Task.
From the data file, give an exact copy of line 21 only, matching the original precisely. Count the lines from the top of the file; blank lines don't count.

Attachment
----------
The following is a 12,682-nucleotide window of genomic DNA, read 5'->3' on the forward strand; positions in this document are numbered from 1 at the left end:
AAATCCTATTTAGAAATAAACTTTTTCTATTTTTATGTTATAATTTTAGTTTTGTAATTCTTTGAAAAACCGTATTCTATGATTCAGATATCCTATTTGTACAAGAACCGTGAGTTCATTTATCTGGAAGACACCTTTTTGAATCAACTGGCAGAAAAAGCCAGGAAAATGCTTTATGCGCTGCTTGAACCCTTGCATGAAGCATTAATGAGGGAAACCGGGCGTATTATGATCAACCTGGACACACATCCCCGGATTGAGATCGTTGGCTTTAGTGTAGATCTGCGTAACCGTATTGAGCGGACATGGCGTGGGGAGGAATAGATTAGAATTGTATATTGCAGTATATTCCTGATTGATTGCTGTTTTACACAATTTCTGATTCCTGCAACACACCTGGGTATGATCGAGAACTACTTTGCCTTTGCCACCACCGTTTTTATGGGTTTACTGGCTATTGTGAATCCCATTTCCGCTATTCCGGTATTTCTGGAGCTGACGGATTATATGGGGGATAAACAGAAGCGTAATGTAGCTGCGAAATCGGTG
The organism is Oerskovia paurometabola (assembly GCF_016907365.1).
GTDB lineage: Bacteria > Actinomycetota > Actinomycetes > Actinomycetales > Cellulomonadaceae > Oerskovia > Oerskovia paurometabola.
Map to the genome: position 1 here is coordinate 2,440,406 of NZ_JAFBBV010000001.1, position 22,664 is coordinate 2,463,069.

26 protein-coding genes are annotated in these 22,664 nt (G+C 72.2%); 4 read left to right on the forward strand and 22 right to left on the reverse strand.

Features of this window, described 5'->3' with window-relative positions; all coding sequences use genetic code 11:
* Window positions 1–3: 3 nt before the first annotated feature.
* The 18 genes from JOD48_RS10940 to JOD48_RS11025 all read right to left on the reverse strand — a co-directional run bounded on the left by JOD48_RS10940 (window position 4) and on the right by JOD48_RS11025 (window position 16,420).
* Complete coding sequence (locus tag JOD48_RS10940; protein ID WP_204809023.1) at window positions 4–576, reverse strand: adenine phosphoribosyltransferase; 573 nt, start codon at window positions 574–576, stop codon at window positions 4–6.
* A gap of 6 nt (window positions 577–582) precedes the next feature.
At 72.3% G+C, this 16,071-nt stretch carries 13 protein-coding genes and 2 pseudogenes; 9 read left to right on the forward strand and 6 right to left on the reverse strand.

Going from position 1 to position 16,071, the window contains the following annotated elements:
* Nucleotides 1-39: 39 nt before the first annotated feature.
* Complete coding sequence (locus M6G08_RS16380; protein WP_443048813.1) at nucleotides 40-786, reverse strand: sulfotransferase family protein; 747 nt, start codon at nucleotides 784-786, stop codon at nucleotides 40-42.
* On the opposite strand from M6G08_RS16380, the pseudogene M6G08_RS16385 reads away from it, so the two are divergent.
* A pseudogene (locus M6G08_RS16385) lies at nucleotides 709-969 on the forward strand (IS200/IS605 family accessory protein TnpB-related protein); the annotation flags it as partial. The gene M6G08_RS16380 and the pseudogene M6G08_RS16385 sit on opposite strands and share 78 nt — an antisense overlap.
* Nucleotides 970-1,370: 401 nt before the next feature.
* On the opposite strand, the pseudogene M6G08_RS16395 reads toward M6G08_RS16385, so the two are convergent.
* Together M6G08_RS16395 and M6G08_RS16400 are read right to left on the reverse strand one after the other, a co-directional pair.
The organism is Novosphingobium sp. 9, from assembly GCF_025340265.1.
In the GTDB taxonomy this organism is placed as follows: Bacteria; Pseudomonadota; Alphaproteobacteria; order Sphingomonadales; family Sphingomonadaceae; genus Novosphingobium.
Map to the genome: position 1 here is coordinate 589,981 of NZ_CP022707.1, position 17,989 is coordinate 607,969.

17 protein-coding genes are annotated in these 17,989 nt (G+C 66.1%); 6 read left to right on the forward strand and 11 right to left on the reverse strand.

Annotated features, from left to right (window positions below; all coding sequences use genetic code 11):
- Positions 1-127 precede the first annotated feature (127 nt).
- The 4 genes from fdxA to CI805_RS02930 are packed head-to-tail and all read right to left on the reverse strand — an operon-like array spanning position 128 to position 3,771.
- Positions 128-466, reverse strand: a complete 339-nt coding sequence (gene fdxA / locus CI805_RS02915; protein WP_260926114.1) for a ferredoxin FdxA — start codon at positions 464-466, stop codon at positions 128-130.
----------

The organism is Novosphingobium sp. 9, from assembly GCF_025340265.1.